On the corner of...
The tools of dawn-to-dusk sustenance farming sit quietly. One is a wooden box with a crank on its side, its red paint faded. It is on a stand, heavy and awkward, and spills kernels of dry corn when jogged.
Edith Littlefield Blane remembers being put to work manning one of these contraptions, a corn sheller.
“As a small girl growing up in the 1930s on Block Island, we were expected to take on chores as soon as we had grown enough to reach tables, etc. Because we had no running water, electricity, or a bathroom, just the mechanics of living were a battle. Washing clothes was a nightmare not to mention chopping wood for the old cook stove in the kitchen, which provided our only source of heat. I don’t know how my mother ever did it. Because we had a small farm with cows, pigs, chickens, and a horse, just feeding all of them took lots of time, night and morning. When I reached the age of seven, one of my winter chores was to go to the corn crib and ‘shell’ the dried corn for the chickens. When I looked at the sheller at the Historical Society, I had a memory of that job I hated most... inside it you would see three or four iron hooks attached to a wheel. On top is an opening to put the dried corn in. The wheel had to be turning as the corn cobs were added — it would jam if too many ears were put in at one time. Just picture a small girl — I was scrawny and short — doing all that. The noise was deafening.”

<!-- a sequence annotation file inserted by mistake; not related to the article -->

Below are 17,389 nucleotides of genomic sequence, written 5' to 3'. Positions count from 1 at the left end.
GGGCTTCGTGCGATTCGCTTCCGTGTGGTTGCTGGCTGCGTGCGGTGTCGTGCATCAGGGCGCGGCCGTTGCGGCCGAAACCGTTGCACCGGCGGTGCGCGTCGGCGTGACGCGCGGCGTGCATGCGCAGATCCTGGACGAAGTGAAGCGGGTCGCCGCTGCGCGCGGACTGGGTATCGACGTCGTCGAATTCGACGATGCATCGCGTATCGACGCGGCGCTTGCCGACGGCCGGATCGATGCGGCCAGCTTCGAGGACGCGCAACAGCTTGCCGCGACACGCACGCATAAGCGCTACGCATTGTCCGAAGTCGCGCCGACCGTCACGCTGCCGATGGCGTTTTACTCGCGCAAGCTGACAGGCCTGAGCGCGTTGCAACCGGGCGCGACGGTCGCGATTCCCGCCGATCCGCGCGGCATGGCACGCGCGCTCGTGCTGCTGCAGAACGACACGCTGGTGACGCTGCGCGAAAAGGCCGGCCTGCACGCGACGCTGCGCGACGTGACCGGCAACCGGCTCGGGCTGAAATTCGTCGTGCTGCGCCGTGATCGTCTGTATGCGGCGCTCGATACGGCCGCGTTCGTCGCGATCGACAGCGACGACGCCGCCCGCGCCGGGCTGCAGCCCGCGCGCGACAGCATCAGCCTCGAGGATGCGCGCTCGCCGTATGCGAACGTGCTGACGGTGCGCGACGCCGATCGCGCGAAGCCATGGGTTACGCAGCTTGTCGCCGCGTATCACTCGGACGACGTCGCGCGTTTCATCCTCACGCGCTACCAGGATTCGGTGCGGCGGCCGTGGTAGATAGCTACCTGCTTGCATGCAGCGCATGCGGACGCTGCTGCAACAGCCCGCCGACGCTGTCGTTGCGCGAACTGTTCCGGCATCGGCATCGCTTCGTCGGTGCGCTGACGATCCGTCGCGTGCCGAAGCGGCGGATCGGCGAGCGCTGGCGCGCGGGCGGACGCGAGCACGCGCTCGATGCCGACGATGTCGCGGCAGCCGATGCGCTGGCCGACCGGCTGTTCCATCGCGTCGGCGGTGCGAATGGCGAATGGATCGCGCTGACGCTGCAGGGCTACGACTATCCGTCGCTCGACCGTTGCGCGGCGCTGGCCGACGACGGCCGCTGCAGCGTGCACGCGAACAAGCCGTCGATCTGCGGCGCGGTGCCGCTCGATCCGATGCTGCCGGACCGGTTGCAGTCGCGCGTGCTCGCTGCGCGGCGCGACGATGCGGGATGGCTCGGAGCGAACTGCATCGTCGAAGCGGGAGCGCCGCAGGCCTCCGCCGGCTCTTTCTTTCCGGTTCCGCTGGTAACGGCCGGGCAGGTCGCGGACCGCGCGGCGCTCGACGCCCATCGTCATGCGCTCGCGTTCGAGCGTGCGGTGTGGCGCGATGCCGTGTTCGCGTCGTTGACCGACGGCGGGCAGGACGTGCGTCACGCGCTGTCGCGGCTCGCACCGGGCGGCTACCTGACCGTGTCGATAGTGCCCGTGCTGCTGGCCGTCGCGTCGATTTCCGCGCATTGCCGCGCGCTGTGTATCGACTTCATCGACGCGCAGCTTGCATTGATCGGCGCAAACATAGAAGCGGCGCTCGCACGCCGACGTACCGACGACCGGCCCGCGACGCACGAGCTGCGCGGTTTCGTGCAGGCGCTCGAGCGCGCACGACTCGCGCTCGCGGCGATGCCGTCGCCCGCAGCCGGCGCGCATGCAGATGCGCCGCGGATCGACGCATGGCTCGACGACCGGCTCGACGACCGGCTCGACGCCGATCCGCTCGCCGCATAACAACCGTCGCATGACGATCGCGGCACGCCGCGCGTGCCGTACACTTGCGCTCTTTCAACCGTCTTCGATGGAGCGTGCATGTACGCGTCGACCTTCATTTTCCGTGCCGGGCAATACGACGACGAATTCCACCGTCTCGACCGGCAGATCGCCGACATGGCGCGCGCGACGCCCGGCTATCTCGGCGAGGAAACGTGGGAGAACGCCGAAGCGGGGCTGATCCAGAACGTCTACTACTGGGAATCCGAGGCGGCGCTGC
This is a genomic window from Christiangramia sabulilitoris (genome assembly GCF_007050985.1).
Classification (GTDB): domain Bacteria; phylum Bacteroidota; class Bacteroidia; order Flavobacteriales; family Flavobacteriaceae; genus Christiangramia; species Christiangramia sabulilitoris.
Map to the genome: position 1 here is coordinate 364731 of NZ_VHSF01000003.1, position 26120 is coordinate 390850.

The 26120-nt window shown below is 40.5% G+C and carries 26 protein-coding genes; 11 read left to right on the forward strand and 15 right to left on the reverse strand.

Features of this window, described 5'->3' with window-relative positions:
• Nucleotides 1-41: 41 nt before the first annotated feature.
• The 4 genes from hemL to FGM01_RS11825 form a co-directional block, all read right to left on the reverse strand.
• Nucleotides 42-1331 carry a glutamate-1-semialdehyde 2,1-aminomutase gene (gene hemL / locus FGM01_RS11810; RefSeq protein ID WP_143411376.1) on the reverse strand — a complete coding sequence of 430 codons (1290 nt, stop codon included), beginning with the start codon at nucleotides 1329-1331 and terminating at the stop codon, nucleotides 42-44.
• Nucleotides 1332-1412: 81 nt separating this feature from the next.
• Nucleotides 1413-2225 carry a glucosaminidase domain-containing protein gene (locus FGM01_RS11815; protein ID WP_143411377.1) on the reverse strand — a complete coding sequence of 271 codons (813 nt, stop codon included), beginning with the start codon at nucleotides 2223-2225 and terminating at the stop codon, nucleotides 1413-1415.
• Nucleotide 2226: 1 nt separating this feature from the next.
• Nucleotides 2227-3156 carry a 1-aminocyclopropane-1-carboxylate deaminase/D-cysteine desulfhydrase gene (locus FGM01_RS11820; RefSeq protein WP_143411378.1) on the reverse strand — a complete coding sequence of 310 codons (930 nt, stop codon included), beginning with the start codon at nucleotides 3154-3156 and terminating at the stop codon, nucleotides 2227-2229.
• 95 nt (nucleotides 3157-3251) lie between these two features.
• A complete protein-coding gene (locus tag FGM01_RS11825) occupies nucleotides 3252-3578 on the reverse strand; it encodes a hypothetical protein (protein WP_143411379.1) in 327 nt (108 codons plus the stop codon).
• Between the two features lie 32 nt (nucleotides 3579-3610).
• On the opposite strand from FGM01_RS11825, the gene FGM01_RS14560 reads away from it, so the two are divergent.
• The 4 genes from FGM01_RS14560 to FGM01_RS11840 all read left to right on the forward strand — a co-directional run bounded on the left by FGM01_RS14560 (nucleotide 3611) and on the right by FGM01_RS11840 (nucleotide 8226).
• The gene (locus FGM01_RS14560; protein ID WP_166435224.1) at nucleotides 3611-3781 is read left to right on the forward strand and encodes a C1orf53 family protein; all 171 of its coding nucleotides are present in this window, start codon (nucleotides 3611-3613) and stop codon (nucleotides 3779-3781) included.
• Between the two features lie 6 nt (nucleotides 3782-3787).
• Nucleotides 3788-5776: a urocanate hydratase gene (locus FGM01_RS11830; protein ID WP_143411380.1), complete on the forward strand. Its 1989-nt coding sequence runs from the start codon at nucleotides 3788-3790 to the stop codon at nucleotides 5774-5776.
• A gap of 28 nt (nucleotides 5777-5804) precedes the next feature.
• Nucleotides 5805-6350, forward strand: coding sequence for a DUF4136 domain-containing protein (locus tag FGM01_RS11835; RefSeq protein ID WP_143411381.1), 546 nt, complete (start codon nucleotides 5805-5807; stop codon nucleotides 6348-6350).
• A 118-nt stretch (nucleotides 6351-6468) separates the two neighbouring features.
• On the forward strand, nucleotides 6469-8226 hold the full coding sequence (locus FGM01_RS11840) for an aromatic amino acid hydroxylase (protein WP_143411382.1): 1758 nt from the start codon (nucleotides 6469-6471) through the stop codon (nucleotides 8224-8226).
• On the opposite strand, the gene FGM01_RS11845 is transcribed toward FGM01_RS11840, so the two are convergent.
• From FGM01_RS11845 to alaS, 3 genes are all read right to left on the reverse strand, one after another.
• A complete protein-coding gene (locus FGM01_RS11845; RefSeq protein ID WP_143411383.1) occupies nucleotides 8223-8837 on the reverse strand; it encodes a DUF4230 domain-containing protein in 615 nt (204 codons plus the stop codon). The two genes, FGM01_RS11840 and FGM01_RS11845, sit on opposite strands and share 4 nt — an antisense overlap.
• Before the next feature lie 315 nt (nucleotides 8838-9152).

Everything was used.
“Once the kernels had been stripped off the cobs, I had to make sure they were all saved,” Edie said. “My father used the corn cobs to fuel a slow fire when hams were ready to be smoked after the yearly butchering.”
Shellers are still made and used today, some variation on the same mechanical design contained within the wooden box in the house on the corner of past and present.